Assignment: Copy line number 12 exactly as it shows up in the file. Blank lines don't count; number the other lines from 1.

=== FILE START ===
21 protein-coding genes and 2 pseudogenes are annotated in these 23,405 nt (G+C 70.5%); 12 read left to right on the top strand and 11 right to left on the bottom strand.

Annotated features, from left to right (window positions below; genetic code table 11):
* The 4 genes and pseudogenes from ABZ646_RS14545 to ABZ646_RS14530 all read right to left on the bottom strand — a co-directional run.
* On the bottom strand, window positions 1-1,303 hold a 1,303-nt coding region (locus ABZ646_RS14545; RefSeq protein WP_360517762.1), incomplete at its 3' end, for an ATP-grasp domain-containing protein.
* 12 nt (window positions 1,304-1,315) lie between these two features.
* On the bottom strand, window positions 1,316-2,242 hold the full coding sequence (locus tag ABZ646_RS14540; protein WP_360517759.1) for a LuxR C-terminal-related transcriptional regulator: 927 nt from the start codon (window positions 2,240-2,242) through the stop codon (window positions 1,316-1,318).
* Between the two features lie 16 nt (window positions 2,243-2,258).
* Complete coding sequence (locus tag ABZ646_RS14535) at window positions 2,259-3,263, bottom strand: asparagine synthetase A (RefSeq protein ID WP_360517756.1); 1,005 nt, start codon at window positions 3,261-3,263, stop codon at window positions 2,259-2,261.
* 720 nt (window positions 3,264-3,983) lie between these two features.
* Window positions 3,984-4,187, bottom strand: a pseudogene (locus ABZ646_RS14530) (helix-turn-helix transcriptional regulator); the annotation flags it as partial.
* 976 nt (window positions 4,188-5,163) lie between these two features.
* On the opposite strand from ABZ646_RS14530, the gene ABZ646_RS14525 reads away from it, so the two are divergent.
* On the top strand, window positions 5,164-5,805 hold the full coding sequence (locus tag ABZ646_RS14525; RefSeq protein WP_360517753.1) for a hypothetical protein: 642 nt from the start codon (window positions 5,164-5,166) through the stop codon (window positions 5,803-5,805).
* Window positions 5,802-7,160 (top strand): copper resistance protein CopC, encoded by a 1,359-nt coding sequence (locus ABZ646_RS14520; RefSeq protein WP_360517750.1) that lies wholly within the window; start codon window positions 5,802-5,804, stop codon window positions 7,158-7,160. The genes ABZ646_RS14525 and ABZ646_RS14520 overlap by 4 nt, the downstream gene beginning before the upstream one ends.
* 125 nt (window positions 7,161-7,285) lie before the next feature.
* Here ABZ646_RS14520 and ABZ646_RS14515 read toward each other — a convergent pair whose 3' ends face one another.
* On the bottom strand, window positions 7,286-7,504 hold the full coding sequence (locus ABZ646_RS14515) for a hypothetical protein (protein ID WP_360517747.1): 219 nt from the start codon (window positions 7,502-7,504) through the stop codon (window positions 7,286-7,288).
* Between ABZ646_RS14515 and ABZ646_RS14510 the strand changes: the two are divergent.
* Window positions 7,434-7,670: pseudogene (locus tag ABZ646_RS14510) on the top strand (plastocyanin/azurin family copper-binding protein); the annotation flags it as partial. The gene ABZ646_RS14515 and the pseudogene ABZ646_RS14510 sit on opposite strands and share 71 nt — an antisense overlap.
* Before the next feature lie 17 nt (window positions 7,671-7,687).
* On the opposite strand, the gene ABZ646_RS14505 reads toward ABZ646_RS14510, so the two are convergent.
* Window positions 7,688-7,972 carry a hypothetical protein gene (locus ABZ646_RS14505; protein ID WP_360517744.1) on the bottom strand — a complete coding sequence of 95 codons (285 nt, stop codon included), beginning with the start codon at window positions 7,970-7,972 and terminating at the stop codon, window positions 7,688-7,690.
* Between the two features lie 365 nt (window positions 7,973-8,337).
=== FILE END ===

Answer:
* On the opposite strand from ABZ646_RS14530, the gene ABZ646_RS14525 reads away from it, so the two are divergent.